This is the Gold Standard for identifying food intolerances, sensitivities, and allergies. Blood testing, skin testing, and colon biopsies often provide false positives and false negatives. An Elimination and Reintroduction Diet MUST be done correctly to get good data. Trust me, you will want to make sure you do it correctly because completion of this diet is not a walk in the park. Wheat, dairy, corn, soy, eggs, and nuts are the most common foods that give people problems, but you can have an intolerance/sensitivity to ANY food. 

3. Avoid NSAIDs like ibuprofen and acid suppressing medications.

These can contribute to a leaky gut, GI inflammation, and elevations in HISTAMINE. But beware! There are MANY, MANY other medications that can negatively impact GI health and function.

4. Increase your intake of quercetin, a mast cell stabilizer.

Foods high in quercetin: citrus fruits, onions, apples, parsley, tea, tomatoes, broccoli, & lettuce. Quercetin is also available in an OTC capsule. You’ll want to make sure you don’t have an intolerance to the foods listed above. Citrus foods are known to be problematic for some people as they can “liberate” histamine. Quercetin is available in an OTC capsule. I know of several allergy and histamine intolerant patients that have been greatly helped by the regular use of quercetin supplementation. 

5. Increase your intake of OMEGA 3 Fatty Acids.

These anti-inflammatory nutrients can also dampen down the histamine response. Foods high in OMEGA 3 FAs: cold-water fish (salmon, mackerel, anchovies, sardines), walnuts, flaxseed oil, grass-fed beef and eggs.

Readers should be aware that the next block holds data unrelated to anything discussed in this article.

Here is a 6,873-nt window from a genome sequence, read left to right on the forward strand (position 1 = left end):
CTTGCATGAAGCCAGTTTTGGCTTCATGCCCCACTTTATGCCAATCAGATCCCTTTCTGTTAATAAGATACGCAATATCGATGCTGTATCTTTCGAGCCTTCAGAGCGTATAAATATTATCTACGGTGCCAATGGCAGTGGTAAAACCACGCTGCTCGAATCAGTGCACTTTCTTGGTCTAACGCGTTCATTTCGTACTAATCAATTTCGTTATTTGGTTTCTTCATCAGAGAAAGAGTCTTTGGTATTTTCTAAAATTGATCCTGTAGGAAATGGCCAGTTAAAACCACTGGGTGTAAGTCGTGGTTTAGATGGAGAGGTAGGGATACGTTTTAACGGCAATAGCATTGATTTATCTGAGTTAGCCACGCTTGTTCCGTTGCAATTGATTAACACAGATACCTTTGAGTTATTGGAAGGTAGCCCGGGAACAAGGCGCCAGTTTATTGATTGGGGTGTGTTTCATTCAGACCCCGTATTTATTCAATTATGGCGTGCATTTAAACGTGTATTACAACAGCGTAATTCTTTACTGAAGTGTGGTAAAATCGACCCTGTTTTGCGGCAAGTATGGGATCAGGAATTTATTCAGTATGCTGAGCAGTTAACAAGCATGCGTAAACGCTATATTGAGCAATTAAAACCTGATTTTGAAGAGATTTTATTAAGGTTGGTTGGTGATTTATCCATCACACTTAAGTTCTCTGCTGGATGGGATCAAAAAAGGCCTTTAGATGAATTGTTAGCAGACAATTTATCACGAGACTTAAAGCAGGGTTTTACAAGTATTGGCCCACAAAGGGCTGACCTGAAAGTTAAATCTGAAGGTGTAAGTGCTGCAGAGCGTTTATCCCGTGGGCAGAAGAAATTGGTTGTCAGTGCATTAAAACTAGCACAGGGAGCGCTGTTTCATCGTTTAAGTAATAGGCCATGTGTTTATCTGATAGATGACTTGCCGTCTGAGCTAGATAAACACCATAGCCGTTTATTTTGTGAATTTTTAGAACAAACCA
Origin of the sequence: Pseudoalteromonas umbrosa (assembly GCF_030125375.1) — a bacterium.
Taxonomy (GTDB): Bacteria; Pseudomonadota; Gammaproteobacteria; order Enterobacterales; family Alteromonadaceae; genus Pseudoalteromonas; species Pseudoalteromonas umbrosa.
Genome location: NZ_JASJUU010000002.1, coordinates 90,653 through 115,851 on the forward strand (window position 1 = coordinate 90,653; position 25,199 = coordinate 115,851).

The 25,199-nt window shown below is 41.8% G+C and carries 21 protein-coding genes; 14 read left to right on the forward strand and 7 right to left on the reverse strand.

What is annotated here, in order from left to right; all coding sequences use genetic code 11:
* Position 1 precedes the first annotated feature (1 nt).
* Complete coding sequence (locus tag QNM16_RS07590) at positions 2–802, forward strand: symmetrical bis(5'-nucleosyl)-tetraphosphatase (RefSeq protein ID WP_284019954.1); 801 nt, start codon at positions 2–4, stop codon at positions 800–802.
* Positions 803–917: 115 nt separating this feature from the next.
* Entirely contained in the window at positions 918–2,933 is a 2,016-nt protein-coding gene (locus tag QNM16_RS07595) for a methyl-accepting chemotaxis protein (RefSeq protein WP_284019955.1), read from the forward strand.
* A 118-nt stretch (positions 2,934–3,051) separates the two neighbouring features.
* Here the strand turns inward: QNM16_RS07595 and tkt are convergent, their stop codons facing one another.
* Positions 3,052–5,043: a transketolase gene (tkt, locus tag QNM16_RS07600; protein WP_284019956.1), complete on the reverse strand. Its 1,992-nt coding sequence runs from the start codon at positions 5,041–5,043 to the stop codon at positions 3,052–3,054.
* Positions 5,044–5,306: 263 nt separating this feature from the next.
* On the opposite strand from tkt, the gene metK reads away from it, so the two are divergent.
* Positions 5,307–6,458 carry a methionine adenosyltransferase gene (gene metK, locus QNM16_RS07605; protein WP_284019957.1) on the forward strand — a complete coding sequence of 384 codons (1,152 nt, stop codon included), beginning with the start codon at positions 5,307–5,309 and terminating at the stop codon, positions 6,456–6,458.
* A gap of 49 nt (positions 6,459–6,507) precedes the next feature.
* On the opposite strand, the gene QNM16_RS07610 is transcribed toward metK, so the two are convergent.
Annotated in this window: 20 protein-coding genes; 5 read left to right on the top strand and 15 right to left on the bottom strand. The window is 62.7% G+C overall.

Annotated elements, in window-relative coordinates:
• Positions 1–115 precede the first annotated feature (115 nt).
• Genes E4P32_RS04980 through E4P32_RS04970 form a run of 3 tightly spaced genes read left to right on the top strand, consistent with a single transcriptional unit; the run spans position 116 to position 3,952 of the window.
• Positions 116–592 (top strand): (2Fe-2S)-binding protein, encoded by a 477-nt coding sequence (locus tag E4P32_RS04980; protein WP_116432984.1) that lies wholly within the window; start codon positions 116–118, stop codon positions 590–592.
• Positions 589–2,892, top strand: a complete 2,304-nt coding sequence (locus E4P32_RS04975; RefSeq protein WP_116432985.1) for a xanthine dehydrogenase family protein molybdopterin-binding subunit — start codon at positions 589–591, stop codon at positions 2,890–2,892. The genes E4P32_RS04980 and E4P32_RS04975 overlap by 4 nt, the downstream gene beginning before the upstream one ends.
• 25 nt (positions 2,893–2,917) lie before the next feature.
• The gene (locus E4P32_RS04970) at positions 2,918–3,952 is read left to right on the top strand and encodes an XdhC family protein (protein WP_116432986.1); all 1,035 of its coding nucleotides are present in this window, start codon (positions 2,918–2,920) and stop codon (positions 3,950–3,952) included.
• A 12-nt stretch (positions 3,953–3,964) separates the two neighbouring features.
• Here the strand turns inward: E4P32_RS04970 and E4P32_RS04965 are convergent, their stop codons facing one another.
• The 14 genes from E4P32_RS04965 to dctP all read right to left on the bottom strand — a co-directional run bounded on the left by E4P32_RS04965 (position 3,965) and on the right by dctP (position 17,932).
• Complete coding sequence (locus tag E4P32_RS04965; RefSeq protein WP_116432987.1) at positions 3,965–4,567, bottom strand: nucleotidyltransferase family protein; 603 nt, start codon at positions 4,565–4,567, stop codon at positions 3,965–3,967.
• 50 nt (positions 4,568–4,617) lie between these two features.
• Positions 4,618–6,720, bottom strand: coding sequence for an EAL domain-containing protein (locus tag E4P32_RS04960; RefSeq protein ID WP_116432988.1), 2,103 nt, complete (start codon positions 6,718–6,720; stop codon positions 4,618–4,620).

6. Try Stinging Nettle.

Stinging Nettle is a natural alternative to allergy medications. It works very similarly without the side effects. You will need to take it more often, though.

7. Use a Neti Pot.

Big advocate of this to clean the sinuses of pollens, dust, and other allergens. If my 6 yr-old nephew can do it, so can you. This has been shown to reduce the need for antihistamines for those with seasonal allergies. Be sure to use distilled water.

8. Take your shoes off before coming inside.

This will help you avoid bringing in pollens and dander. And it will help keep your house cleaner, too. And who doesn’t want a cleaner house?

9. Close the windows on windy days.

Dust and pollen can really getcha goin’. Also, clean and replace your filters regularly.

10. Look for mold in your home or work environment.

You’d be surprised by what you might find. Water leaks are notorious for causing a mold-loving environment. Old buildings are highly suspect. But even newly built homes can have problems. Remember, if you smell something “musty,” mold is likely present nearby.

**NOTE: You can find all of the aforementioned supplements at Fullscript, our online dispensary.